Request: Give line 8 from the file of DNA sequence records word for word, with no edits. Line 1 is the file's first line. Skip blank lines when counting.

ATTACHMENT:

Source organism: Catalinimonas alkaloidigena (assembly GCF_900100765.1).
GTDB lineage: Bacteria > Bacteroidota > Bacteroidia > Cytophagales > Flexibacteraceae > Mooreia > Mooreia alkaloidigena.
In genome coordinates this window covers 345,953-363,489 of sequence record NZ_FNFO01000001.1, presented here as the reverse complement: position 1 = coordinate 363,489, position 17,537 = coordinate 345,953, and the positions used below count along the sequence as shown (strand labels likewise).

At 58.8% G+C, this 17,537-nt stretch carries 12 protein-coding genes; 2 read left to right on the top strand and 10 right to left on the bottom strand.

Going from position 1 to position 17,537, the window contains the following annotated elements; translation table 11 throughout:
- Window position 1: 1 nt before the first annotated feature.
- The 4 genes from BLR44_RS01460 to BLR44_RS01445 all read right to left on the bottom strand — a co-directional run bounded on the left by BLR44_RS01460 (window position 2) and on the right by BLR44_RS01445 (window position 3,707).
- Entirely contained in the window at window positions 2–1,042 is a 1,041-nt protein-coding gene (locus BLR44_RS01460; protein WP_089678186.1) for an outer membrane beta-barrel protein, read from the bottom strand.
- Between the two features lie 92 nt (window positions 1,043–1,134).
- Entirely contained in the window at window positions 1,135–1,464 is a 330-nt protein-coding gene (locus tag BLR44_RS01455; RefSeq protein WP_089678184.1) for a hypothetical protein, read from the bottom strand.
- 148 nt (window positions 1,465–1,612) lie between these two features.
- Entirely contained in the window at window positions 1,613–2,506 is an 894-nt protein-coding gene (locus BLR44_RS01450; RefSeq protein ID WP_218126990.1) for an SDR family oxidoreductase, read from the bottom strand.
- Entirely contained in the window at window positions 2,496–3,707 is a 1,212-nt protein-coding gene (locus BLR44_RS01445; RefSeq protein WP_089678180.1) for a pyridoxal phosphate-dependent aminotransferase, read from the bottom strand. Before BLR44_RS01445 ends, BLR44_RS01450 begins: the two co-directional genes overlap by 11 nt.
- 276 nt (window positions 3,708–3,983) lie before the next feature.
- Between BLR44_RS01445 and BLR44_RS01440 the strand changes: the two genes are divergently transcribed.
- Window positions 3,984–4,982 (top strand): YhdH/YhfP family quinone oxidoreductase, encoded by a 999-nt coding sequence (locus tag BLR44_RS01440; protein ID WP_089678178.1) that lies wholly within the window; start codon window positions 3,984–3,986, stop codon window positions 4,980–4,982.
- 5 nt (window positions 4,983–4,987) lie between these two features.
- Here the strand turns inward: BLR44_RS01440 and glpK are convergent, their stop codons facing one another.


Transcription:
- Entirely contained in the window at window positions 2–1,042 is a 1,041-nt protein-coding gene (locus BLR44_RS01460; protein WP_089678186.1) for an outer membrane beta-barrel protein, read from the bottom strand.